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Fwd: Oakland, CA Zero Waste Strategic Plan Adopted

Apologies for Cross-Postings

From: "Gagliardi, Mark" <mgagliardi@oaklandnet.com>
Subject: Oakland, CA Zero Waste Strategic Plan Adopted
Date: Wed, 6 Dec 2006 09:22:53 -0800

On Tues. 12-5-06 the Oakland, CA City Council unanimously adopted a Zero
Waste Strategic Plan:

The Strategic Plan will guide Oakland's planning, decision-making, and
actions toward achieving the Goal of Zero Waste by 2020, which was
established in March 2006. The Plan is closely aligned with one of the major
goals of Oakland's current policy budget adopted by the Mayor and City
Council: Develop a Sustainable City.
Development of the Strategic Plan was guided by a public participation
process, which is detailed at the web site for Oakland's Zero Waste
Initiative: www.zerowasteoakland.com. The City extends its great
appreciation to all who participated in the adoption of Oakland's Zero Waste
Goal and development of its Zero Waste Strategic Plan.

Pursuit of Zero Waste and other sustainability goals is more a journey than
a destination, and now the real work begins - implementing strategies
identified in the Plan:


The following five strategies comprise traditional recycling programs as
well as system redesign solutions for product waste, and policy and
regulatory changes. They provide the framework for Oakland's Strategic Plan
to achieve Zero Waste by 2020.

1. Expand and Improve Local and Regional Recycling and Composting
Oakland residents recycle more each year, local private-sector recyclers
with access to Pacific Rim markets via the Port of Oakland help businesses
reduce waste, and construction and demolition debris recycling continues to
increase. Yet large amounts of recyclable and compostable materials are
landfilled each day. Maximizing waste reduction from programs that are
already capitalized and in place is both efficient and cost-effective.
Increasing recycling and composting will require greater engagement with the
business community and general public; additional local and regional
recovery facilities and services; and new initiatives and innovations.

2. Develop and Adopt New Rules and Incentives to Reduce Waste Disposal
Oakland's Municipal Code and garbage franchise have provided a good
framework for achieving 50% waste diversion. However, meeting the City's 75%
waste diversion and Zero Waste goals will require ending the current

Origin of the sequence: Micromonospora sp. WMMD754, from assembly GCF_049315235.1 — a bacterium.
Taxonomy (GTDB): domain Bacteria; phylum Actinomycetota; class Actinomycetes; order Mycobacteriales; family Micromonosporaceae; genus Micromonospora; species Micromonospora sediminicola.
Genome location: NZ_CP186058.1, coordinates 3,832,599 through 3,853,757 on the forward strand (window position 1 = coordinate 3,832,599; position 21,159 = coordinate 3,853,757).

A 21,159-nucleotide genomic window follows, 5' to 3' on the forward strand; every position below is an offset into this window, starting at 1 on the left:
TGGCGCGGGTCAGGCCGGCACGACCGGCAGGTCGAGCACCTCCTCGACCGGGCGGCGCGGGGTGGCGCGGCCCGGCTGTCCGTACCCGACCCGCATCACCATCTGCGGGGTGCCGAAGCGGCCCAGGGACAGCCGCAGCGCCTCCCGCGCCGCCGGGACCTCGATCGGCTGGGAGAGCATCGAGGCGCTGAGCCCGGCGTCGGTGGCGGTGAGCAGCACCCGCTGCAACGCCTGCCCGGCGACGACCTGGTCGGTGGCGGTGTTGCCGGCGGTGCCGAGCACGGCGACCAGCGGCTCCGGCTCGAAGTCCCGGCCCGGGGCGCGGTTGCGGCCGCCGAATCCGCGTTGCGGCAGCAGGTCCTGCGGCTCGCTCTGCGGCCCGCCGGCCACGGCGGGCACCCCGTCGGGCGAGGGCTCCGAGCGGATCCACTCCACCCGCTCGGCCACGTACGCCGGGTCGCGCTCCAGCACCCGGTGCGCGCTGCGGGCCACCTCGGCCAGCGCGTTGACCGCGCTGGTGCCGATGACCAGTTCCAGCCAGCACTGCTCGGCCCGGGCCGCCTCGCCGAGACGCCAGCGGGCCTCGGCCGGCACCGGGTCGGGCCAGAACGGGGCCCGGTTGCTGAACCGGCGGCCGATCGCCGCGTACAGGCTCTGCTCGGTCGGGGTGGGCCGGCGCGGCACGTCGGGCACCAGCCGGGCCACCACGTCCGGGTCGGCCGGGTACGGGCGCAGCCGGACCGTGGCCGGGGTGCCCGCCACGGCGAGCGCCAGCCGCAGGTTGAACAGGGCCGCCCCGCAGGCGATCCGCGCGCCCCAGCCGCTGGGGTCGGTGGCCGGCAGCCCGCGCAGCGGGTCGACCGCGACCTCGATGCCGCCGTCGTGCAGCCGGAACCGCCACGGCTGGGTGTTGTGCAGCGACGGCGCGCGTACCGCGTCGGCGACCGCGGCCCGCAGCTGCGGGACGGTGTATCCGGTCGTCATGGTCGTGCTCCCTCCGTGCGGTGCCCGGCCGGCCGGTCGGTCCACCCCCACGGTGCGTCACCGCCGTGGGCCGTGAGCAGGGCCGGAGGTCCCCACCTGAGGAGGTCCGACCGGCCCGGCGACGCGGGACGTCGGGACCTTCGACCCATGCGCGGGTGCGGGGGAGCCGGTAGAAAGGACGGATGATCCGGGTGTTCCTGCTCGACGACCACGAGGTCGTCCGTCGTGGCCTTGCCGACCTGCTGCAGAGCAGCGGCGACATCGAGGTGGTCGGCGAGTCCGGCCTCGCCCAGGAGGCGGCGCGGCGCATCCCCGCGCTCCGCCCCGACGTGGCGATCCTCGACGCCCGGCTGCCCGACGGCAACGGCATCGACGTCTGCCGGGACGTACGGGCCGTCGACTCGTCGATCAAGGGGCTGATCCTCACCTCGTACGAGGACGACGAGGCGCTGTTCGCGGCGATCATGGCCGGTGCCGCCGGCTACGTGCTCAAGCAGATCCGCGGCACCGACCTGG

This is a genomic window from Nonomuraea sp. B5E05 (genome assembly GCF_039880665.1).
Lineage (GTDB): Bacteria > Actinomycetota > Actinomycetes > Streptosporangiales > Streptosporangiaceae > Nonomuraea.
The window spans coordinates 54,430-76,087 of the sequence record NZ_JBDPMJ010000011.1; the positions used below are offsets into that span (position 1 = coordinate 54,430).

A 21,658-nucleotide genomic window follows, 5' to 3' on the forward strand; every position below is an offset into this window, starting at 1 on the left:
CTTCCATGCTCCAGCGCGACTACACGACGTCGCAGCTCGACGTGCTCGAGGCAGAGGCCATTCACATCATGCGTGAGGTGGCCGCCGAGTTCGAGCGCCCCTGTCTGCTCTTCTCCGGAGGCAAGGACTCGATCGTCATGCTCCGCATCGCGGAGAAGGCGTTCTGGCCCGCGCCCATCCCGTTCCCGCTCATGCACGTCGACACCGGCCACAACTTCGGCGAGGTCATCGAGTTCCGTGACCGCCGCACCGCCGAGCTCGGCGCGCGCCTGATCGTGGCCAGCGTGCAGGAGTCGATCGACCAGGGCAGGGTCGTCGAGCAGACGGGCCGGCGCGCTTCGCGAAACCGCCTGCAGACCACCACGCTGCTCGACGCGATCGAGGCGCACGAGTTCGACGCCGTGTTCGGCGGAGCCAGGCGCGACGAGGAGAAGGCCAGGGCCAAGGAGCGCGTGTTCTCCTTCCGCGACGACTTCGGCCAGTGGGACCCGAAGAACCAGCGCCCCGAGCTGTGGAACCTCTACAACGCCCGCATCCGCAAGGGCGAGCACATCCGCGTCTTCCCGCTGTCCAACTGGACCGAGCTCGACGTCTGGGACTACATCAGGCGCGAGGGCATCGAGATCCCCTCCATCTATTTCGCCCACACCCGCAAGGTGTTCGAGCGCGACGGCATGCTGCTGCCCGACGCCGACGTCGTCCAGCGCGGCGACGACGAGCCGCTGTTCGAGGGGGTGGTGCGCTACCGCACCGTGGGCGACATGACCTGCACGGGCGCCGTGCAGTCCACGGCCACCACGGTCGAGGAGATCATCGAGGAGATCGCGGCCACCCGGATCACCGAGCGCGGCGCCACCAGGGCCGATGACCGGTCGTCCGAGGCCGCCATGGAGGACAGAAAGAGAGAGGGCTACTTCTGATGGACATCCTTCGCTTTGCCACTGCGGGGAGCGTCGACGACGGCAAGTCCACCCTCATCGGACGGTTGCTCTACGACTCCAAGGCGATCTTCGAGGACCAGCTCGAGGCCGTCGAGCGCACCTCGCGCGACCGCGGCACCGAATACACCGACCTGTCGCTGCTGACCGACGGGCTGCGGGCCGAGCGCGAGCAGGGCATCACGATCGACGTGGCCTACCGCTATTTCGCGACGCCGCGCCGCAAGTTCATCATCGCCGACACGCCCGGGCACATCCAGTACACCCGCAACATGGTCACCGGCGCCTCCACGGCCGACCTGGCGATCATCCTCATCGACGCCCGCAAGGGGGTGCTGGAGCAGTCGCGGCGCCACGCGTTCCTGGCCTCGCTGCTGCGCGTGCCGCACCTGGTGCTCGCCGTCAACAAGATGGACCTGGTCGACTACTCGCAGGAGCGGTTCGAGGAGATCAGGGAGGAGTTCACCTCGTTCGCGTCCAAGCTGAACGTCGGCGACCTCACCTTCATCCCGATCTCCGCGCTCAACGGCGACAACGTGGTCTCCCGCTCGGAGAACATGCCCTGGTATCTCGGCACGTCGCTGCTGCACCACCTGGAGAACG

incentive for landfilling. Other cities in and beyond the Bay Area have
developed systems that realign economic incentives to reward all parties for
reducing waste, and end the incentive to landfill. Development and adoption
of a new waste management system design in preparation for Oakland's next
collection and disposal contract is key to the goal of reducing waste. Other
new rules and incentives detailed in the Plan are needed to encourage and
reward reuse, repair, and reduced consumption.

3. Preserve Land for Sustainable Development and Green Industry
Increased recovery of a broader variety of materials will require more
businesses and more services, producing more green collar jobs for Oakland
residents. Industrial land close to the Port and to transportation and other
support services is urgently needed for concrete crushing, recycled asphalt
production, and other activities that reuse and recycle building materials.
Reuse and deconstruction businesses create more jobs than recycling and
disposal, and also need space to grow. Manufacturing new products from local
recycled materials could drive further green industry and workforce
development, and will require appropriate industrial land. Land for Zero
Waste infrastructure should be strategically allocated, just as it is for
vital public infrastructure such as wastewater treatment facilities and
power generation.

4. Advocate for Manufacturer Responsibility for Product Waste, Ban Problem
Every year brings an increase in complex, toxic and non-recyclable products
and packaging. This increase is outpacing local government's ability to
safely and cost-effectively handle the associated wastes, as well as
increasing Oakland's future environmental liability. Unless this cycle is